or Dem] = union of females and dem / total people =
(10+30+20+10)/100 =70/100

Dem

Rep

Ind

Total

Male

10

25

5

40

Female

30

20

10

60

Total

40

45

15

100

5. P[Female/Dem]
= percentage of democrats who are female (i.e., prob of
female given Dem)
= # of female democrats / total
democrats = 30/40

Dem




Male

10




Female

30




Total

40




6. P[Dem/Female]
= percentage of females who are democrat (i.e., prob of
Dem given female)
= # of female democrats / total females
= 30/60

Dem

Rep

Ind

Total






Female

30

20

10

60






The Normal Distribution
If one were to look
at a 5'8" tall man, he would probably be considered short. If one were to
look at a 5'7" tall woman, she would probably be considered tall, despite
the fact that she is shorter than the man is. Why? It is because we tend to
compare each data point to its respective mean. To solve problems regarding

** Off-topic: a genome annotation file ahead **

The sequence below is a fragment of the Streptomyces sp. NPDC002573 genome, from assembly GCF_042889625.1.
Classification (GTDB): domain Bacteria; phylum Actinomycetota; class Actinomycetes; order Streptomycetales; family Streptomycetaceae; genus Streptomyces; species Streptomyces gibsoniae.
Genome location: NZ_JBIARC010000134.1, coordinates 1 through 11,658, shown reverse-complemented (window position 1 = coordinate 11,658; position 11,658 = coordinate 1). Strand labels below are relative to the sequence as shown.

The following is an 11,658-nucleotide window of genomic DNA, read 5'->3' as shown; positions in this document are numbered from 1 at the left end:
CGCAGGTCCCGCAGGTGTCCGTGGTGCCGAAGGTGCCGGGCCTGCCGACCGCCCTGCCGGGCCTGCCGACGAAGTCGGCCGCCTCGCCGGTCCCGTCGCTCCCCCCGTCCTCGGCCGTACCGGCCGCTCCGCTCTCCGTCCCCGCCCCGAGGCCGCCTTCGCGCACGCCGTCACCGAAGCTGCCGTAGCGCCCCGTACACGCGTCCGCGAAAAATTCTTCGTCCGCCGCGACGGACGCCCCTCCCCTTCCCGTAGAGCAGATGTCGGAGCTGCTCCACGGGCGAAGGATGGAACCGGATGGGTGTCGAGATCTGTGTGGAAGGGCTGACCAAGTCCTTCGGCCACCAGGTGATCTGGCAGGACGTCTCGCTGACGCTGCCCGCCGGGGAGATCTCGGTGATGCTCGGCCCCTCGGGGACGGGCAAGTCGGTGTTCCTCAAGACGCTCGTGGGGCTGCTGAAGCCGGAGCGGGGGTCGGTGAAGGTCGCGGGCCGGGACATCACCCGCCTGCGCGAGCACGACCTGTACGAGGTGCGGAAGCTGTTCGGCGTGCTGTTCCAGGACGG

heights, one would think we would need two separate formulas (one for men and
one for women). However, this is not true. The Normal Probability Distribution
allows us to put everything on the same scale. The Normal
curve is a bellshaped curve that peaks in the middle at the mean. The Standard
Normal curve has a mean of zero. Units on the standard normal curve are
measured in terms of the standard deviations; one standard deviation in both
directions from the mean captures 68% of the data, two standard deviations in
both directions captures 95% of the data, and three standard deviations in both
directions captures 99.7% of the data. As expected, the bulk of the data is
close to the mean.
The Standard Normal
Distribution has values mainly between 3 and +3 as measured by a zscore, with